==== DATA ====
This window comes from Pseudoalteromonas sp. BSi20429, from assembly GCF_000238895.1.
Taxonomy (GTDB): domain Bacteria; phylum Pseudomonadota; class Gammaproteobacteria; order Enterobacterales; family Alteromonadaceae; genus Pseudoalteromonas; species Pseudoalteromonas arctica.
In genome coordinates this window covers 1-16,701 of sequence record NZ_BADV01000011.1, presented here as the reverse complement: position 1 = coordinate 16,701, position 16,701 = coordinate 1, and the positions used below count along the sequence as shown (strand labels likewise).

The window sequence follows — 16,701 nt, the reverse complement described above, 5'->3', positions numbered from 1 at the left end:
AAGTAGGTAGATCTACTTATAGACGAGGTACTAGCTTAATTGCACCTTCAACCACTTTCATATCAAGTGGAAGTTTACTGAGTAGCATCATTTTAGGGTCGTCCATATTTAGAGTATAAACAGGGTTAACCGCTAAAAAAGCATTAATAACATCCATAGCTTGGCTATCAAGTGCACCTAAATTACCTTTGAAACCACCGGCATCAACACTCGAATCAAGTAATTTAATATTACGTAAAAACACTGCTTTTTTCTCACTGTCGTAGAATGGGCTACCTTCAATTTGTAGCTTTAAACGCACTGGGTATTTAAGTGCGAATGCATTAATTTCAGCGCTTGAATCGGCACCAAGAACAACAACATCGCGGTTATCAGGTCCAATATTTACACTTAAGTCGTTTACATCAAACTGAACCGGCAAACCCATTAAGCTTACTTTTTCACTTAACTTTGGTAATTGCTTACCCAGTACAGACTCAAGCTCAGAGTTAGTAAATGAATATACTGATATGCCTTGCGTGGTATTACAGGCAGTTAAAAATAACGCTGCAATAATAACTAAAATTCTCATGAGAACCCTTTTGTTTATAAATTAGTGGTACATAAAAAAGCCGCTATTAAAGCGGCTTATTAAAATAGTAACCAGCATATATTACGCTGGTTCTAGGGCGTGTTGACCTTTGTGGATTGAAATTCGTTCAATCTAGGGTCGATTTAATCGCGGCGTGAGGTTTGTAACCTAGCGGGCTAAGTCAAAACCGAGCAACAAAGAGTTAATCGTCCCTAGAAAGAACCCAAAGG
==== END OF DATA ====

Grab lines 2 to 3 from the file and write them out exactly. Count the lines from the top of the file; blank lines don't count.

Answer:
Taxonomy (GTDB): domain Bacteria; phylum Pseudomonadota; class Gammaproteobacteria; order Enterobacterales; family Alteromonadaceae; genus Pseudoalteromonas; species Pseudoalteromonas arctica.
In genome coordinates this window covers 1-16,701 of sequence record NZ_BADV01000011.1, presented here as the reverse complement: position 1 = coordinate 16,701, position 16,701 = coordinate 1, and the positions used below count along the sequence as shown (strand labels likewise).